I recently realized that I adopt the vernacular of a dental office receptionist when I make dinner plans. I’ve described full weeks as “fully booked, unfortunately.” Last week, I told a friend that I would “pencil him in.” At this rate, it’s only a matter of time before I start dropping off appointment reminder cards at the front doors of suites.
I’ll admit that perhaps I tend more toward the language of midlevel corporate hacks than most. But the practice itself of getting meals — no, turning dinners into slots to fill with a wide net of Yalies, from acquaintances to close friends, as a pillar of the Yale experience — is not.
There’s nothing wrong with “getting meals.” It’s certainly a sensible practice: We’re all busy, but we all still eat once in a while. I’ve “gotten meals” to catch up with people I don’t normally run into or to get to know someone new.
But it’s an odd thing, treating meals as appointments. My hunch is it’s not something most normal 19 year olds do. At Yale, it’s almost instinctual. I know first years who have already started “booking” meals.
There’s something deeper behind that instinct — that tendency at Yale to act so pragmatically and transactionally, so early on.
Most of us are institutionalists. To be an institutionalist is both to believe in and to navigate the system deftly. It is to color inside the lines. It is to live a life of profound predictability.
Naturally, it is almost exclusively institutionalists who make it to Yale. The dreamers — those who’ve got a passion for the spontaneous — are filtered out by the bureaucratic hoops we opted to jump through. Sure, there are different brands of institutionalists at Yale (leftist! artsy! activist!) but we mainly love the system because the system has been good to us.
And because we love the system, we perpetuate it. It’s not just scheduling meals. It’s the relentless push in all of us to become bureaucrats-in-training.
It’s the attractiveness of “selective” academic programs, like Directed Studies and Global Affairs, to first years fresh off the Common Application. It’s Yale’s a cappella groups collectively deciding — against all semblance of sanity — that “rush meals” are a worthwhile and necessary use of time. It’s an inconsequential New Haven alder campaign treating itself like some billion-dollar presidential charade. It’s the jockeying for positions with long titles and little substance: team leader of this, program coordinator of that (see: Yale College Council).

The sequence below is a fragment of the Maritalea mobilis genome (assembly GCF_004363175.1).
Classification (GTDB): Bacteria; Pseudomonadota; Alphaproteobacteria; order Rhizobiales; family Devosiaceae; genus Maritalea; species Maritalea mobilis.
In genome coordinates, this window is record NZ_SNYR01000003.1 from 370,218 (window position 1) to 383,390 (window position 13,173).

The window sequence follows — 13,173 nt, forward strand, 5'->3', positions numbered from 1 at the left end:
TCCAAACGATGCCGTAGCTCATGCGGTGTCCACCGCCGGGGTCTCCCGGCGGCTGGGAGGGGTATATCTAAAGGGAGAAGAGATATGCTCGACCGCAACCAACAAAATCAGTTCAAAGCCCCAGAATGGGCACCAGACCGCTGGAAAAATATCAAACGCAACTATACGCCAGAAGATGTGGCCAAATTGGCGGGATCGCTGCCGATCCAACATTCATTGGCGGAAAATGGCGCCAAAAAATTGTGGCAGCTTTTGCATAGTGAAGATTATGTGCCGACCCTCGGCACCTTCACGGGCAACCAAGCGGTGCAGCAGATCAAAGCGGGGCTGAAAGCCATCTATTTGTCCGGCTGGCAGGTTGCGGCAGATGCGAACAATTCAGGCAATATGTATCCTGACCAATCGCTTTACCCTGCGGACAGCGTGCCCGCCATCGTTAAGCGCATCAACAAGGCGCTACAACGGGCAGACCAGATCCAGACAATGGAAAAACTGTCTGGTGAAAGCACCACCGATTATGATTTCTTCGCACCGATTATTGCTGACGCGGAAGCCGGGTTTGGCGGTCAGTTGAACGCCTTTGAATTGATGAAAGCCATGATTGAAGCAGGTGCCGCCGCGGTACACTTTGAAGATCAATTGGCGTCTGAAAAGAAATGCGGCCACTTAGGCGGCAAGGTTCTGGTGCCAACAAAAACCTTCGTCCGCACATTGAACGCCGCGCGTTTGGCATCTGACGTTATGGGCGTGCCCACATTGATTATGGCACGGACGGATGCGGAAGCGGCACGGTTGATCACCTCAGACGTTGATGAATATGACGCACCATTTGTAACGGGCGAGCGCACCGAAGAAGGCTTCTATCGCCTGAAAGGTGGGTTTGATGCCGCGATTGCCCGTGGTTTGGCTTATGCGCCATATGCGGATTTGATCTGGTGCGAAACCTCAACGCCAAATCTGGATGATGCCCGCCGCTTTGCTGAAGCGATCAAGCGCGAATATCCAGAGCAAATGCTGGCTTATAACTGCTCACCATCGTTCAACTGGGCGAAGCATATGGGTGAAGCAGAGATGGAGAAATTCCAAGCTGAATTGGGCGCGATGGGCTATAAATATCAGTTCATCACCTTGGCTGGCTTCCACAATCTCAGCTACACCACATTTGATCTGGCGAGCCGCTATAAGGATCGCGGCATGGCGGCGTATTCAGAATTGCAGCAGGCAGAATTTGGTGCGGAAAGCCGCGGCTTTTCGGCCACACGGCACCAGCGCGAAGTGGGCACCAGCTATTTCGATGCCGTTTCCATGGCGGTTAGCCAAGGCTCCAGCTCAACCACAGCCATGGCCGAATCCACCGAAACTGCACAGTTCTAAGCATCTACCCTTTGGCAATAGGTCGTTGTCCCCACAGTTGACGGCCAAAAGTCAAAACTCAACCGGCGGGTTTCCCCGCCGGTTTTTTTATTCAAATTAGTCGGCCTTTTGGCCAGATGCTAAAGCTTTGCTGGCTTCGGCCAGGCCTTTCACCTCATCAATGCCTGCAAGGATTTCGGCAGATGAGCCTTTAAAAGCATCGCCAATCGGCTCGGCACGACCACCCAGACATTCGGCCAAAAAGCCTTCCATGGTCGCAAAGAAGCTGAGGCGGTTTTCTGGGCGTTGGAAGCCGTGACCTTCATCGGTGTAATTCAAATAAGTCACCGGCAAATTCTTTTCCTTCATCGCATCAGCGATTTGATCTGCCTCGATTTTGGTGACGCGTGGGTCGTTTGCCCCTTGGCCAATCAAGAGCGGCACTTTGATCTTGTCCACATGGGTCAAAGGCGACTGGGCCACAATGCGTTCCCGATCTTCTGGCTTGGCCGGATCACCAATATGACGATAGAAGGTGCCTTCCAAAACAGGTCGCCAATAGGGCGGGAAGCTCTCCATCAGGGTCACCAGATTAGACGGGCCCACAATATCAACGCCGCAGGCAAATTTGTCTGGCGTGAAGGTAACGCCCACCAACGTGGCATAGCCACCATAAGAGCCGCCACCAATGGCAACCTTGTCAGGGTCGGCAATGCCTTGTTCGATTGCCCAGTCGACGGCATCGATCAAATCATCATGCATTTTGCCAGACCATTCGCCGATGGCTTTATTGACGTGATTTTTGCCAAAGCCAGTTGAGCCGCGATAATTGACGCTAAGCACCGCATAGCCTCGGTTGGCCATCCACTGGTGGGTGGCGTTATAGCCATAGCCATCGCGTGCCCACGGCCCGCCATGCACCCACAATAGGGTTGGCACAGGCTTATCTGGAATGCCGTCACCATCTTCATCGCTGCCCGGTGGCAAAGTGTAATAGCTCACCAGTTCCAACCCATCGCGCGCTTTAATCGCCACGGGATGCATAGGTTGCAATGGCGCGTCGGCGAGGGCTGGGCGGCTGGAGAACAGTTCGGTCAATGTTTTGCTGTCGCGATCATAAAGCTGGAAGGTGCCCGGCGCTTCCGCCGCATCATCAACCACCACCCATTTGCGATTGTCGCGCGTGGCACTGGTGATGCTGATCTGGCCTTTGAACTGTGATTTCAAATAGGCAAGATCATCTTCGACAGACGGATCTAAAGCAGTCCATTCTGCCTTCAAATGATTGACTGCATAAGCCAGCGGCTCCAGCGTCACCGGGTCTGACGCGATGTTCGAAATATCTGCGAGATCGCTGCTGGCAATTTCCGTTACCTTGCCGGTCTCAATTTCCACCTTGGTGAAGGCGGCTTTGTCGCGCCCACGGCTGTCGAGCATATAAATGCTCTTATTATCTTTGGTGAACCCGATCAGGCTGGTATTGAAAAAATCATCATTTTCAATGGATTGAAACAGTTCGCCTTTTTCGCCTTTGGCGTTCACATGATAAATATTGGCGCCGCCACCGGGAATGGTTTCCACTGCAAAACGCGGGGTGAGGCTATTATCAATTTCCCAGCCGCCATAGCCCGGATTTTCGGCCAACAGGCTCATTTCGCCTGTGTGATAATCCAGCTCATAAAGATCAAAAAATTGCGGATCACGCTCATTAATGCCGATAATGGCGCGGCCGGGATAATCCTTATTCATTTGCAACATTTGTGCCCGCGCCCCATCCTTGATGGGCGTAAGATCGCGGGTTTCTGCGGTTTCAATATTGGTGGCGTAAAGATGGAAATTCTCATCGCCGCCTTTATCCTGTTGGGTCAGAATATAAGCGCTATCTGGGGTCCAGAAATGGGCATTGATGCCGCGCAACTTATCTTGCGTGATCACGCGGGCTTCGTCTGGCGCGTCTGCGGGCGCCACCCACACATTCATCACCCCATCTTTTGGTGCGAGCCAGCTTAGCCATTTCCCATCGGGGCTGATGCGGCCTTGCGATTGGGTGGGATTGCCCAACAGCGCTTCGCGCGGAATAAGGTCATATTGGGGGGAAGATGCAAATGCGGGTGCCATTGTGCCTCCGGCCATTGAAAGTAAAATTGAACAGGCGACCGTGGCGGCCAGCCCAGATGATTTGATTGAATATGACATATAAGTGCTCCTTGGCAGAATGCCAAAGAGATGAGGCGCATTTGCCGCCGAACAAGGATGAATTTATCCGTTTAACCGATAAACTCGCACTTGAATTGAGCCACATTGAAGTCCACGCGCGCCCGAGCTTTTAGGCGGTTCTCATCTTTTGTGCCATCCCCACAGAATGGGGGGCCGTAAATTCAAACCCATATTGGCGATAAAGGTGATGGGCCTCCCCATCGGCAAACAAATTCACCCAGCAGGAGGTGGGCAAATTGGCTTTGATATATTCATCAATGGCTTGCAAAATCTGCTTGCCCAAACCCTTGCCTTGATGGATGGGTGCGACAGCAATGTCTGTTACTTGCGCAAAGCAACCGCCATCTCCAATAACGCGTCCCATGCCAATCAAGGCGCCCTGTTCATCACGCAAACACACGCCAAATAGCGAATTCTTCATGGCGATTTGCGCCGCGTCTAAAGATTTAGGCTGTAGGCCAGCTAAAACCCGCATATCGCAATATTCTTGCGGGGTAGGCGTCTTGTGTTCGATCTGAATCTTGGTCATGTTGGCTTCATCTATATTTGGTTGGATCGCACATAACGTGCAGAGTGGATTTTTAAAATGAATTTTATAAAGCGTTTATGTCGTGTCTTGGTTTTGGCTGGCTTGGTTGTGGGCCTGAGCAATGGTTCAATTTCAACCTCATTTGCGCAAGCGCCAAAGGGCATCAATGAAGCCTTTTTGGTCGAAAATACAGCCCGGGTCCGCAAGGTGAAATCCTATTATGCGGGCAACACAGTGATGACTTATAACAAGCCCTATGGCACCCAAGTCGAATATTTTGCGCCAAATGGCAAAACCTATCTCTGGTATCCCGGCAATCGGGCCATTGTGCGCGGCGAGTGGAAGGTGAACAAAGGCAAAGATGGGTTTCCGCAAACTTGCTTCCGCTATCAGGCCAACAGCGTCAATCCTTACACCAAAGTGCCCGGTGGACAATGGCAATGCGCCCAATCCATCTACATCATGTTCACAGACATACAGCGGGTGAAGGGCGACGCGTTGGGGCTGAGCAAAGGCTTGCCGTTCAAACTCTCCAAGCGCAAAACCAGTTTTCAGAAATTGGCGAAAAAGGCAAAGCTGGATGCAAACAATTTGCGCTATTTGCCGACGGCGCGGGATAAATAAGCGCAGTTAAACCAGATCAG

I’m convinced that President Donald Trump’s election was an especially hard sting to Yale not just because of the candidate’s flaws but because the election of a wholly unqualified bull in a china shop represented a rejection by America of this system, the system we at Yale swear by. At best, it was a rejection of the orderly and organized. At worst, it was a rejection of the calculated and cunning.
It’s trite by now, joking about our packed Google Calendars. But it’s also genuinely tragic. Some of my favorite moments at Yale have been decidedly spontaneous: the dinner evolving into a three-hour stroll around New Haven, the seminar conversation spilling over into Silliman College’s courtyard, the serendipitous meeting of a friend on Prospect Street. Imagine missing those kinds of moments for a 6:25 p.m. dinner at Branford College.
Unsurprising, then, is the reality that so many Yalies end up in the career equivalents of a 6:25 p.m. dinner at Branford: finance, management consulting, medicine. They are straightforward — rewarding, even — but deeply predictable. They are structured and hierarchical and reward those who resist the impromptu.
Maybe I’m being hypocritical. To be fair, I’m a card-carrying member of the Yale bureaucracy. If you don’t believe me, look me up on LinkedIn. But there are still small changes I — we — can make. We can set aside time — maybe even a whole weekend! — once in a while to read something outside of a class. When was the last time you did that? We can take walks, maybe with a friend or maybe blissfully alone. We can write, not for someone or something else but for ourselves. If we’re going to be bureaucrats, fine. We’re actually pretty good at it. But let’s keep one eye planted firmly on something bigger than that. It’ll make us feel happier and it’ll nourish us much more than an hour-long conversation at Berkeley over mezze.
Emil Friedman is a sophomore in Silliman College. His column runs on alternate Wednesdays. Contact him at email@example.com .